For the in vitro study, VSMCs of 60% confluence were cultured in serum-free Opti-MEM overnight prior to HVJ-E transfection. Immediately prior to transfection, Opti-MEM was replaced with DMEM containing 10% FBS). The transfection reagent was prepared according to the manufacturer’s protocol. Briefly, the lyophilized HVJ-E was suspended with ice-cooled buffer. The HVJ-E solution (40 μL for each 6-well plate wells) was centrifuged at 13,000 rpm for 5 min at 4 °C. Supernatant was discarded and the pellet was resuspended in 10 μg plasmid, with or without EC-SOD (vector) solution of 1 μg/μL concentration. The plasmid without EC-SOD was regarded as a vector for control study.
Transfection Efficiency of HVJ-E Measurement
To evaluate the efficiency of HVJ-E vector gene delivery in VSMCs and HeLa cells, the plasmid-encoded green fluorescence protein (GFP) was used as the transfection reporter. In addition, transfections with or without conventional transfection reagent lipofectamine® were used as experimental control groups. The plasmids of pEGFP vector encoding the GFP and pGL3-luciferase (LUC) reporter vector encoding luciferase protein were used to measure transfection efficacy of HVJ-E. Ten micrograms of pEGFP and pGL3-LUC plasmids were transfected into VSMCs and HeLa cells by HVJ-E vector or lipofectamine® reagent, respectively. Lipofectamine® transfection was conducted according to the manufacturer’s instructions. After 24-h transfection, the cells with GFP expression were detected by fluorescence microscopy (AXIO, Zeiss, Oberkochen, Germany) and FACS analysis (BD FACSCalibur, Fitchburg, WI). LUC activity was detected by luciferase assay system (Promega) using a luminescence microplate reader (Berthold Technologies, Bad Wildbad, Germany).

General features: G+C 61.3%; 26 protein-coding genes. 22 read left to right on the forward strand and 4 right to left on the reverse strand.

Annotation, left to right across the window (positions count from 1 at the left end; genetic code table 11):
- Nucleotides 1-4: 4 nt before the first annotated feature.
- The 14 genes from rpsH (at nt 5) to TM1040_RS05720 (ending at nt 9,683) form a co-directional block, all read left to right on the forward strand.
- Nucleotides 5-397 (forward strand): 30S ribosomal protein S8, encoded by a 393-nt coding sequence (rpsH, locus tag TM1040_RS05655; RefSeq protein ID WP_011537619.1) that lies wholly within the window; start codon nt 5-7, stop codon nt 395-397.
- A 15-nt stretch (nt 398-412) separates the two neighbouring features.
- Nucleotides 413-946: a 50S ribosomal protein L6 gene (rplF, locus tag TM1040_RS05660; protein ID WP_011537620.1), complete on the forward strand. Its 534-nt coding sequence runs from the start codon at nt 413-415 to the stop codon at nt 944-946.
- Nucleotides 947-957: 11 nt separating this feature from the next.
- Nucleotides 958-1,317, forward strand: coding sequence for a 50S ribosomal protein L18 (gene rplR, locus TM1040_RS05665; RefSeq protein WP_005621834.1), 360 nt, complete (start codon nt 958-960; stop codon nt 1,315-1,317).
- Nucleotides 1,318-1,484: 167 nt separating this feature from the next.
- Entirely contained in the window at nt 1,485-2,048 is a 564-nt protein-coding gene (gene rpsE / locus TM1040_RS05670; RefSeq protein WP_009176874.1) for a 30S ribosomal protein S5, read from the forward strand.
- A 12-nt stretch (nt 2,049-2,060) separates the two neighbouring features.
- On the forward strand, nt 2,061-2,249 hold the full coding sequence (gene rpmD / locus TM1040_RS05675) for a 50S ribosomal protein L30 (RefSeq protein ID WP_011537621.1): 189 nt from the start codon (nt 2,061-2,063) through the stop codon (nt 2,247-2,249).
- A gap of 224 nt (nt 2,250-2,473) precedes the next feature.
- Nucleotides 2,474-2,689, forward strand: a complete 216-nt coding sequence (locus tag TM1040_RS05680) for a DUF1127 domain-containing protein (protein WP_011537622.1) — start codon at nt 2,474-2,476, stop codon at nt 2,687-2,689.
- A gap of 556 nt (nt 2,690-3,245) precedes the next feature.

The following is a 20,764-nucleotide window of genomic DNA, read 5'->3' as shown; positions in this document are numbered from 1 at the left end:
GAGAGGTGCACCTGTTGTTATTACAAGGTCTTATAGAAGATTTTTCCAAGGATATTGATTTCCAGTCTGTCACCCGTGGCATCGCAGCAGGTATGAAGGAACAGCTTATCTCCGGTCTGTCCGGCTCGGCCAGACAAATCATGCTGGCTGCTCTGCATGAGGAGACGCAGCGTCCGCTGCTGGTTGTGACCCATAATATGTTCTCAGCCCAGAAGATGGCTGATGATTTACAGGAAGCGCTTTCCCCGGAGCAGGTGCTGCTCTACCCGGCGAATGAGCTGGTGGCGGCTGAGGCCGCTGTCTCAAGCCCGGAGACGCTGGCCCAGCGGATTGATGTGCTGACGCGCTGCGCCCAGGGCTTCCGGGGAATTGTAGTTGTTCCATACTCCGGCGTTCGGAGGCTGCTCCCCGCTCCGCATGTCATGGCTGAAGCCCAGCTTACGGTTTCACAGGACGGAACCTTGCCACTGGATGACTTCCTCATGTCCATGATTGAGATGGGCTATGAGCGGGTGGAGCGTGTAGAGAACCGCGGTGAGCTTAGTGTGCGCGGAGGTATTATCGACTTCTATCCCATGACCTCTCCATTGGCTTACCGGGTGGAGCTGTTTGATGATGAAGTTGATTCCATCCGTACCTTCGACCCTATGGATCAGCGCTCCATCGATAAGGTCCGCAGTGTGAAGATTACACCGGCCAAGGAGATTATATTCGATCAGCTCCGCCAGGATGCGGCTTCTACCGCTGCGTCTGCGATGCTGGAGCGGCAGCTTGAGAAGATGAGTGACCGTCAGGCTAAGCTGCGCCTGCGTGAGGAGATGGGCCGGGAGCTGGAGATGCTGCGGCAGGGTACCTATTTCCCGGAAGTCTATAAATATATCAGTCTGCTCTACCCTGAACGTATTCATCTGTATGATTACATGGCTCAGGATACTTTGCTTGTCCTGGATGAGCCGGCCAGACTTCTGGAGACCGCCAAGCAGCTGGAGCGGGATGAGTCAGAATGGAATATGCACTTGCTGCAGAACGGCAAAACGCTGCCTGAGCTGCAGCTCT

Cell Viability Assay
According to the manuals from the ATCC and Roche kits, we chose MTT assay for measurement of VSMC and HeLa cells’ viability. VSMCs’ viability was measured by cell counting and by use of the MTT assay kits 24 h after transfection and incubation. Cell viability data are represented as the relative ratio to the serum-free non-transfected group.
Preparation and Transfection Using HVJ-E for the In Vivo Study
EC-SOD cDNA was inserted into the mammalian expression vector pcDNA3.1D/V5-His-TOPO, and the construct was delivered using the HVJ-E vector. Non-transfected and pcDNA 3.1-TOPO vector-transfected specimens were used as experimental controls. The transfection procedure was performed following manufacturer’s protocol. Briefly, lyophilized HVJ-E powder provided by the manufacturer was suspended with ice-cooled buffer. The 200 μL of HVJ-E solution used for each rat was centrifuged at 13,000 rpm for 5 min at 4 °C. Supernatant was discarded and the pellet was resuspended in 50 μg of either vector or EC-SOD plasmid solutions. Reagent B was added into the DNA-HVJ-E mixture and centrifuged at 13,000 rpm for 5 min at 4 °C to enhance the adhesion of the DNA to the HVJ-E membrane. Supernatant was discarded and the pellet resuspended in buffer combined with Reagent C to increase affinity between the EC-SOD bearing HVJ-E and the cells. The final mixture of 125 μL was injected into the carotid artery and maintained there for 15 min.